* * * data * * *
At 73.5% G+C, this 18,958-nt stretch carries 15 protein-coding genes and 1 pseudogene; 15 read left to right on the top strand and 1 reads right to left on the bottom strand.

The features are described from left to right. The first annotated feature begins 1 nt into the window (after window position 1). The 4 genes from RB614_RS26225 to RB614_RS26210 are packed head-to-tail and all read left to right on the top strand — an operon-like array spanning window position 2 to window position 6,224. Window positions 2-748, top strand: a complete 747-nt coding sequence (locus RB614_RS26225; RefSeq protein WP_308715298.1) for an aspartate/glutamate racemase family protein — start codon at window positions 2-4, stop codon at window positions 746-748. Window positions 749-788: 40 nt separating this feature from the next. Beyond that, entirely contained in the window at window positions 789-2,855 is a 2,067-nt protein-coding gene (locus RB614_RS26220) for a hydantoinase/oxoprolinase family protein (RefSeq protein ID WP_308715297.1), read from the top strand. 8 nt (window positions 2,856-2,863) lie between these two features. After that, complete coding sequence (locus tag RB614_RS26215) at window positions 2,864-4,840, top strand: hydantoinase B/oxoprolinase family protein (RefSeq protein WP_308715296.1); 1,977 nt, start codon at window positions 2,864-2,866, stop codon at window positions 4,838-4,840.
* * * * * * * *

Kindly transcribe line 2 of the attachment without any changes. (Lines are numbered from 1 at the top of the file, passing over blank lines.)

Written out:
The features are described from left to right. The first annotated feature begins 1 nt into the window (after window position 1). The 4 genes from RB614_RS26225 to RB614_RS26210 are packed head-to-tail and all read left to right on the top strand — an operon-like array spanning window position 2 to window position 6,224. Window positions 2-748, top strand: a complete 747-nt coding sequence (locus RB614_RS26225; RefSeq protein WP_308715298.1) for an aspartate/glutamate racemase family protein — start codon at window positions 2-4, stop codon at window positions 746-748. Window positions 749-788: 40 nt separating this feature from the next. Beyond that, entirely contained in the window at window positions 789-2,855 is a 2,067-nt protein-coding gene (locus RB614_RS26220) for a hydantoinase/oxoprolinase family protein (RefSeq protein ID WP_308715297.1), read from the top strand. 8 nt (window positions 2,856-2,863) lie between these two features. After that, complete coding sequence (locus tag RB614_RS26215) at window positions 2,864-4,840, top strand: hydantoinase B/oxoprolinase family protein (RefSeq protein WP_308715296.1); 1,977 nt, start codon at window positions 2,864-2,866, stop codon at window positions 4,838-4,840.